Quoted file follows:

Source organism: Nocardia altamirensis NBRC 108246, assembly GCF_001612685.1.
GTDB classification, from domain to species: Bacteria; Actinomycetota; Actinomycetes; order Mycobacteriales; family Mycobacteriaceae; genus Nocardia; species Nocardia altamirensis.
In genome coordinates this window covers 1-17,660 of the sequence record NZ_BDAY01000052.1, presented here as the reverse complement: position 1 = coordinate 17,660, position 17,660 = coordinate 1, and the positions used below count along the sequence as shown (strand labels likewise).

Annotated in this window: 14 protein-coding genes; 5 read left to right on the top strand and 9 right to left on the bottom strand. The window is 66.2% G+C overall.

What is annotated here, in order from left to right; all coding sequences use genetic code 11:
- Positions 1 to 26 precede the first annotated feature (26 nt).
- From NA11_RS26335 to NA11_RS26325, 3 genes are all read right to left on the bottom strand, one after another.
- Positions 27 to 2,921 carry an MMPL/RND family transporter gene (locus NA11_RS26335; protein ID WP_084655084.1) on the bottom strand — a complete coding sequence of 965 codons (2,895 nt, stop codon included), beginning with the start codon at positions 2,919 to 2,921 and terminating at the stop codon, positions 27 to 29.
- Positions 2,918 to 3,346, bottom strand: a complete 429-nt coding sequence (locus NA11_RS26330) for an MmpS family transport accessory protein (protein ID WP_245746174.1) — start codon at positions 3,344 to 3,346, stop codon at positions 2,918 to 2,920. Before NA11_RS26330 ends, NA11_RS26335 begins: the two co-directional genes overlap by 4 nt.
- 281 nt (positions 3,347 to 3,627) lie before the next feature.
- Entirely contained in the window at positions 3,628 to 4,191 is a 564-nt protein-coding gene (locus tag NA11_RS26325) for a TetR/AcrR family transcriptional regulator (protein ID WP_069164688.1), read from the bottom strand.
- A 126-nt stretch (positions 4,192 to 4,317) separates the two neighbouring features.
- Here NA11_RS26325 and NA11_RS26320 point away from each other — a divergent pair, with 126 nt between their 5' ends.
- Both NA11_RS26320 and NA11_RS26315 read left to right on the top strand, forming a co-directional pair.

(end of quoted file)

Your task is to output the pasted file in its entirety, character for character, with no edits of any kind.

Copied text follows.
Source organism: Nocardia altamirensis NBRC 108246, assembly GCF_001612685.1.
GTDB classification, from domain to species: Bacteria; Actinomycetota; Actinomycetes; order Mycobacteriales; family Mycobacteriaceae; genus Nocardia; species Nocardia altamirensis.
In genome coordinates this window covers 1-17,660 of the sequence record NZ_BDAY01000052.1, presented here as the reverse complement: position 1 = coordinate 17,660, position 17,660 = coordinate 1, and the positions used below count along the sequence as shown (strand labels likewise).

Annotated in this window: 14 protein-coding genes; 5 read left to right on the top strand and 9 right to left on the bottom strand. The window is 66.2% G+C overall.

What is annotated here, in order from left to right; all coding sequences use genetic code 11:
- Positions 1 to 26 precede the first annotated feature (26 nt).
- From NA11_RS26335 to NA11_RS26325, 3 genes are all read right to left on the bottom strand, one after another.
- Positions 27 to 2,921 carry an MMPL/RND family transporter gene (locus NA11_RS26335; protein ID WP_084655084.1) on the bottom strand — a complete coding sequence of 965 codons (2,895 nt, stop codon included), beginning with the start codon at positions 2,919 to 2,921 and terminating at the stop codon, positions 27 to 29.
- Positions 2,918 to 3,346, bottom strand: a complete 429-nt coding sequence (locus NA11_RS26330) for an MmpS family transport accessory protein (protein ID WP_245746174.1) — start codon at positions 3,344 to 3,346, stop codon at positions 2,918 to 2,920. Before NA11_RS26330 ends, NA11_RS26335 begins: the two co-directional genes overlap by 4 nt.
- 281 nt (positions 3,347 to 3,627) lie before the next feature.
- Entirely contained in the window at positions 3,628 to 4,191 is a 564-nt protein-coding gene (locus tag NA11_RS26325) for a TetR/AcrR family transcriptional regulator (protein ID WP_069164688.1), read from the bottom strand.
- A 126-nt stretch (positions 4,192 to 4,317) separates the two neighbouring features.
- Here NA11_RS26325 and NA11_RS26320 point away from each other — a divergent pair, with 126 nt between their 5' ends.
- Both NA11_RS26320 and NA11_RS26315 read left to right on the top strand, forming a co-directional pair.